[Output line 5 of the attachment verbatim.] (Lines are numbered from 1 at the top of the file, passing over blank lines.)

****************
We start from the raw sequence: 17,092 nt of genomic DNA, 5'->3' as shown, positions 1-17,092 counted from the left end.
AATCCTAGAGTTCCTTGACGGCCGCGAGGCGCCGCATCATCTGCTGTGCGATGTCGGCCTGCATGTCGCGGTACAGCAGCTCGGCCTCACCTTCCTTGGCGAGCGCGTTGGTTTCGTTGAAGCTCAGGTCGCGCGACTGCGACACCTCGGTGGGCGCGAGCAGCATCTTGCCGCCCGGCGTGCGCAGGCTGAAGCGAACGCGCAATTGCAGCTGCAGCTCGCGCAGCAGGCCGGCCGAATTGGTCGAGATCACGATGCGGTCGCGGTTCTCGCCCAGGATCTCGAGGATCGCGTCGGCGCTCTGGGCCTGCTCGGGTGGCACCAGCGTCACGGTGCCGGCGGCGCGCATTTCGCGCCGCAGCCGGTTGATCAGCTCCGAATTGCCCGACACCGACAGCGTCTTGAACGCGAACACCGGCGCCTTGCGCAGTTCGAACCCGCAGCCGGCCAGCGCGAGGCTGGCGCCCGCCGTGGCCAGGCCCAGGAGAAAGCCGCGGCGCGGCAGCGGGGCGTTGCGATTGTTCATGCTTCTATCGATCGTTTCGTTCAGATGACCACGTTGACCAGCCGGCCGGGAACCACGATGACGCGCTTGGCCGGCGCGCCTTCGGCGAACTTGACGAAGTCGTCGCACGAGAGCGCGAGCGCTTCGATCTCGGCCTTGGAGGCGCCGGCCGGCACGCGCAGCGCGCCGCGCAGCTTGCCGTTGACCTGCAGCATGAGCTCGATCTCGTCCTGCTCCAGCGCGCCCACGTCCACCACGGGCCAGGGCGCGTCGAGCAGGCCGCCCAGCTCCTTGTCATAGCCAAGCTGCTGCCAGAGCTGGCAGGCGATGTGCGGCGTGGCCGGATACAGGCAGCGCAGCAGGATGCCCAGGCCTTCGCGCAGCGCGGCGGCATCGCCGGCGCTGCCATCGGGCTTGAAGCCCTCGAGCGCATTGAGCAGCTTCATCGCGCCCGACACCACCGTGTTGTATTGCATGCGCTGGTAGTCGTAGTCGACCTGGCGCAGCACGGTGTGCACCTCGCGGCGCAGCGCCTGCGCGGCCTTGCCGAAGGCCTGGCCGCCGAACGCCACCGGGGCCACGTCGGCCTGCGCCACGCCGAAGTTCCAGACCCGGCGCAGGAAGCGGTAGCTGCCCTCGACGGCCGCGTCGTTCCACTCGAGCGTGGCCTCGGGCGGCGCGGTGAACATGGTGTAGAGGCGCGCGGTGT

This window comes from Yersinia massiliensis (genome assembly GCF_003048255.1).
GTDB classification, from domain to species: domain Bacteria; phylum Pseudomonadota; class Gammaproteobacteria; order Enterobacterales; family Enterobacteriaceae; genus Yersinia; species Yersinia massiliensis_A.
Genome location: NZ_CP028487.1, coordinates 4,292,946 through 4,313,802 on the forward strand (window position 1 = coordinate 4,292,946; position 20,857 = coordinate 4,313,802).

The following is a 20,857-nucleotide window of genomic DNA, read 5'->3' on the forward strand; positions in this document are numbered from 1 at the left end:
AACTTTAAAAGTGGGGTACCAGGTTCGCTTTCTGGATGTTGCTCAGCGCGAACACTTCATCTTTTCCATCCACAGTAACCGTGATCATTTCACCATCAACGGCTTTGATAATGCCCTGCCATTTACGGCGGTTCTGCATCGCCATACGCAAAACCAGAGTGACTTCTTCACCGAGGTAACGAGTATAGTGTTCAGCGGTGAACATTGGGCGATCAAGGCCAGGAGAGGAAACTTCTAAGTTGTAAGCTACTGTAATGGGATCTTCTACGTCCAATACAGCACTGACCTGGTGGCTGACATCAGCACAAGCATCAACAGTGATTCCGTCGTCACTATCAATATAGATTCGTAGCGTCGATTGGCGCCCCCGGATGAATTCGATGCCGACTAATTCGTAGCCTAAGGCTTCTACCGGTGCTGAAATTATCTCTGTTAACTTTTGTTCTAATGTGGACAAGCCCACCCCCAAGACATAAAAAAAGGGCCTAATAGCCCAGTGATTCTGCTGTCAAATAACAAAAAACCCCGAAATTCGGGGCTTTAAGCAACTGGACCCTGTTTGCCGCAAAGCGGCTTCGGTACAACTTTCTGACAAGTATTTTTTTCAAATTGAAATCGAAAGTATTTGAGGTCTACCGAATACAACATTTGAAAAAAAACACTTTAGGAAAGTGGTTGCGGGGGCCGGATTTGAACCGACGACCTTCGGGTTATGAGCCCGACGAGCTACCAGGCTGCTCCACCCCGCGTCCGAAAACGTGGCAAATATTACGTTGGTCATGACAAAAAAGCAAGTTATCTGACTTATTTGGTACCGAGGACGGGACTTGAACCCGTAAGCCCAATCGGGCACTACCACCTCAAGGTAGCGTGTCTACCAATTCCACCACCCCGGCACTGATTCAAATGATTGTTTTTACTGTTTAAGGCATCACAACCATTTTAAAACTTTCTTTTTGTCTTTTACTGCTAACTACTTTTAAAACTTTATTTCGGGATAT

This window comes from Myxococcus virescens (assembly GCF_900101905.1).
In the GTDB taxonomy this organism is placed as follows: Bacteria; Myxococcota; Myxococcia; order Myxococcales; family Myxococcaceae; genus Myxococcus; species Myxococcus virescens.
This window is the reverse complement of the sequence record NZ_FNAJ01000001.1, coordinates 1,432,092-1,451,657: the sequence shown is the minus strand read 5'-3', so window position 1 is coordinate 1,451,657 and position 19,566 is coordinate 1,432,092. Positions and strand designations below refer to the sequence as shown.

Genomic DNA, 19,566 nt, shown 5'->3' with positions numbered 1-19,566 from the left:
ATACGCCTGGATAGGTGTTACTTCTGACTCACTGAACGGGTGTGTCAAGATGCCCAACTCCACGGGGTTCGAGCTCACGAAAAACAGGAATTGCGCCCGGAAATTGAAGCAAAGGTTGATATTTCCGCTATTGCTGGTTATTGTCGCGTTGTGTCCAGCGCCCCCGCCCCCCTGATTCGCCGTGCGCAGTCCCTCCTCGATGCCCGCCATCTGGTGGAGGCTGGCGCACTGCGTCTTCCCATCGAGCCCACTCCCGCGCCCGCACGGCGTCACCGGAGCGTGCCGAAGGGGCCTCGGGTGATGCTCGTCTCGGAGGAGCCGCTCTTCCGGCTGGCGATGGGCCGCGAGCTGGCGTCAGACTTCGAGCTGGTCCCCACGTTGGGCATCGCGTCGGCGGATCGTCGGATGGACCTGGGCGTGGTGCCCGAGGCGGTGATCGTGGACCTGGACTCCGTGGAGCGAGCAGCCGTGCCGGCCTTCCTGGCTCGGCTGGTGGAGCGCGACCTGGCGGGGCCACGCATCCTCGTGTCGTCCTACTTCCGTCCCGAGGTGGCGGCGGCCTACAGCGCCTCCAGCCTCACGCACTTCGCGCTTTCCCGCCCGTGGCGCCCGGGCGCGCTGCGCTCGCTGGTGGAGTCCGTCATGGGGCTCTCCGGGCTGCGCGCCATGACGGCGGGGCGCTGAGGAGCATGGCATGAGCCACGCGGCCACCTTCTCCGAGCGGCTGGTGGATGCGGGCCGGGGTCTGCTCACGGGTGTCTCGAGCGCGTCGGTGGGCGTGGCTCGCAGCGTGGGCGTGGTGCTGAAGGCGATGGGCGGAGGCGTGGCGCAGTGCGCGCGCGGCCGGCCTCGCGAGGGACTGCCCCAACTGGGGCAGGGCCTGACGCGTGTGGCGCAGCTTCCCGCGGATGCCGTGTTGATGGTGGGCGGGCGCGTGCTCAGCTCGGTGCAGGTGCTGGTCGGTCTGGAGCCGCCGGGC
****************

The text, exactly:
Genome location: NZ_CP028487.1, coordinates 4,292,946 through 4,313,802 on the forward strand (window position 1 = coordinate 4,292,946; position 20,857 = coordinate 4,313,802).